Home > Blog > Missouri Attorney General Releases Information on Traffic Stops

Missouri Attorney General Releases Information on Traffic Stops

Posted by RCaldwell on June 7, 2013

Keep this release in mind when you are driving.

 

Attorney General Koster releases 13th annual report on vehicle stops

May 31,2013

 

Jefferson City, Mo. – Attorney  General Chris Koster today released the 13th Annual Report on Vehicle  Stops. The 2012 report contains analysis on more than 1.6 million stops  by 616 law enforcement agencies, including racial and ethnic information about  drivers who were stopped. 

Koster said Missourians can visit his website to  compare the 2012 report to vehicle stops data going back to 2000, when data  collection was first required by Missouri law.

"One of the best uses of these reports is as a springboard for dialogue and  communication between law enforcement agencies and the communities they serve,"  Koster said. "It is vital that Missouri law enforcement agencies continue  to review the rates of stops and searches and to continue their outreach efforts."

The Attorney General reiterated that the disparity index for any community is  not conclusive evidence of racial profiling.

The "disparity indexes" compare the proportion of stops for drivers of a  particular race or ethnicity to the proportion of state or local population of  that racial or ethnic group. A value of "1" represents no disparity; values  over "1" indicate over-representation, while values under "1" indicate  under-representation. 

Koster said in 2012 the statewide African-American disparity index was 1.57,  down from the 2011 rate of 1.63. This represents the third time in  13 years that the disparity index for African-American drivers has  decreased.  

The report shows the rate (disparity index) at which Hispanics were stopped  decreased in 2012 to .60, compared to .65 in 2011, a rate lower than that of  white drivers. However, search rates (the rates at which drivers of a  given race are searched subsequent to a traffic stop) for both Hispanic and African-American  drivers continue to be higher than for white drivers. Hispanic drivers  were 1.92 times more likely than white drivers to be searched. African-American drivers were 1.83 times more likely to be searched when  stopped than white drivers.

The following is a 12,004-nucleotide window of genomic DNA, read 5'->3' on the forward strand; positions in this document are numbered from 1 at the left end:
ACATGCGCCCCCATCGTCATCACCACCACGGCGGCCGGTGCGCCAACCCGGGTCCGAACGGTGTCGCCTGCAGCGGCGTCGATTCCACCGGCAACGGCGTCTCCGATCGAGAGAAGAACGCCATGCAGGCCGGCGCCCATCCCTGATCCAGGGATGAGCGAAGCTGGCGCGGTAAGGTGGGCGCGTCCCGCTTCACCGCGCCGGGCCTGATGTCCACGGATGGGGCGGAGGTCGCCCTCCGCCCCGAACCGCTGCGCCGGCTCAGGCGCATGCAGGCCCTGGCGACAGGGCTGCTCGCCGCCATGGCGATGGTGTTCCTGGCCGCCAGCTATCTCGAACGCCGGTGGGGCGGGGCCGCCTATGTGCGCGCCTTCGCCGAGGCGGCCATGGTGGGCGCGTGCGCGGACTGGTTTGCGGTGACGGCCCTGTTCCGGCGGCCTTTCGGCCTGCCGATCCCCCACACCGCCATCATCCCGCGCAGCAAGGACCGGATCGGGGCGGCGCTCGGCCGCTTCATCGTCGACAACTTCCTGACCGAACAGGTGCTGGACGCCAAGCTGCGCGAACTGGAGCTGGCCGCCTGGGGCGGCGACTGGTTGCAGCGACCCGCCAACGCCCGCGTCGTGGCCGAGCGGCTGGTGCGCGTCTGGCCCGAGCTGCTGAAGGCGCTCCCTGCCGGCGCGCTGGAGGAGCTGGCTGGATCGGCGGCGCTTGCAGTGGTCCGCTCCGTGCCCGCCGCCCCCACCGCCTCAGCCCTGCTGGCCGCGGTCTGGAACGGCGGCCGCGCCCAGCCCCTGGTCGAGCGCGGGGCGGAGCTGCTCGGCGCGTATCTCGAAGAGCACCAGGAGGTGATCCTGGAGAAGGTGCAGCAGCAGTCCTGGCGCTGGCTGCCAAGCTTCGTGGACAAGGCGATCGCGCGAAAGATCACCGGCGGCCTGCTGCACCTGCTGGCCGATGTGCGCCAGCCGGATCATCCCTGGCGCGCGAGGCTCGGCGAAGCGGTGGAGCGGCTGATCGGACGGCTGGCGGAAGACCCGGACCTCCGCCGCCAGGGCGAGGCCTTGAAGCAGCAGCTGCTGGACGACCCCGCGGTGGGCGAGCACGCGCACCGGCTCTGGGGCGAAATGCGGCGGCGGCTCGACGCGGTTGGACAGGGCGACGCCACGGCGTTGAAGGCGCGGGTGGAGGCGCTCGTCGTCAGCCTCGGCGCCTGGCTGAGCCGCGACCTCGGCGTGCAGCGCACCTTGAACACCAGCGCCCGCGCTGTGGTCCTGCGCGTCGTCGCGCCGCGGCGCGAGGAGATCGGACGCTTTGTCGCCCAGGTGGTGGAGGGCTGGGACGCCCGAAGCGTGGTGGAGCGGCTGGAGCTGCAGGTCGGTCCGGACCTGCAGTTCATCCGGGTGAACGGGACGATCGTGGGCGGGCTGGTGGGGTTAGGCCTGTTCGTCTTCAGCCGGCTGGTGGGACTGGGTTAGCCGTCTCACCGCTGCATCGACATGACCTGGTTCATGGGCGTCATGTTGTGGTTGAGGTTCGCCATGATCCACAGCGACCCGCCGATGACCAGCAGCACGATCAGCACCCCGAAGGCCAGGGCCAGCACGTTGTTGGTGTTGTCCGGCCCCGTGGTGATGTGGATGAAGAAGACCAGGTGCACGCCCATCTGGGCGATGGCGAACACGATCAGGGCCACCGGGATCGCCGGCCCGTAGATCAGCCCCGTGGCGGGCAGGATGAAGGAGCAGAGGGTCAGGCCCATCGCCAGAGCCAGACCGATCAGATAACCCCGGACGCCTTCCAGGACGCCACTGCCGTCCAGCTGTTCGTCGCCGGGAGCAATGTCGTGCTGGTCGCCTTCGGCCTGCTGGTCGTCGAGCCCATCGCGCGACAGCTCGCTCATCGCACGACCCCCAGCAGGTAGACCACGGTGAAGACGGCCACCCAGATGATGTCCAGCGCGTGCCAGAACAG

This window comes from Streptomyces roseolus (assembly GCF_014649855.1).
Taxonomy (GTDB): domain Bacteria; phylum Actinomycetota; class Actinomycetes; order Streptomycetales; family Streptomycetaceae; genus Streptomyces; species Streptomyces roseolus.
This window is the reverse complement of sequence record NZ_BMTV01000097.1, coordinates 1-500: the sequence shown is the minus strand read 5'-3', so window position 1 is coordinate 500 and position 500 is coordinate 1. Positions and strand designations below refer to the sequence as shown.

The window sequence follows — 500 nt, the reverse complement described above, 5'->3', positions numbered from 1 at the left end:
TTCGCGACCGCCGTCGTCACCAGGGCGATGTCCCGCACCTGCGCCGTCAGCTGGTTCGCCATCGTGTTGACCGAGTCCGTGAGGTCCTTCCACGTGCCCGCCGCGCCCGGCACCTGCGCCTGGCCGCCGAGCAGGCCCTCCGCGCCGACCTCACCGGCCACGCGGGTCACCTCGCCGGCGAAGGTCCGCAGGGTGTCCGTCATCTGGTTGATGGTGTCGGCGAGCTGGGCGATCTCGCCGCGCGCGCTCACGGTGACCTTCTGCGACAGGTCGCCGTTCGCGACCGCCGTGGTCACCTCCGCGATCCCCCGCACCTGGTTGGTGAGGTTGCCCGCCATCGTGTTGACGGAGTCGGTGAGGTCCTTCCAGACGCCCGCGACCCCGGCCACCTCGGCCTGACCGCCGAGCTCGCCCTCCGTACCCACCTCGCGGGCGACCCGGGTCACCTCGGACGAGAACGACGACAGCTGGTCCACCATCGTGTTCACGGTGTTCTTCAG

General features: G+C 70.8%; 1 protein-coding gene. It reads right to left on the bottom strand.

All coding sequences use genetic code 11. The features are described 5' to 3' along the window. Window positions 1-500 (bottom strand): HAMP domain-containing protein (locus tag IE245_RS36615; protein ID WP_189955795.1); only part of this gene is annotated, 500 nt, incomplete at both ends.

Despite the elevated search rates, Hispanics were less likely than white  drivers to be found with contraband subsequent to being searched. While  the “contraband hit rate” for white drivers was 25.5, the rate of Hispanics  searched and found to have contraband was 16.9. The "contraband hit  rate" for African-American drivers was 18.8.

Koster thanked and commended law enforcement agencies for their willingness to  compile information for the report. He noted that 96 percent of agencies  submitted information.  Twenty-three agencies did not respond in 2012, a  decrease from the 25 departments that failed to report in 2011. The  Attorney General's office has submitted the names of those agencies that did  not respond to the Governor, as required by law.

Koster noted that the report contains information on vehicle stops from  individual law enforcement agencies, so each community can examine its own data  and situation. For example, it is helpful to compare departments of a  similar size or from similar geographic areas. Additionally, factors such  as crime patterns or the existence of an interstate highway in a given region  may affect data samples. Koster noted that general statewide trends do  not necessarily reflect trends for individual departments, which should be  considered on an individual basis.

The full report plus data for individual law enforcement agencies can be found  online.

See this report on the website itself: http://ago.mo.gov/newsreleases/2013/AG_Koster_releases_13th_annual_vehicle_stops/

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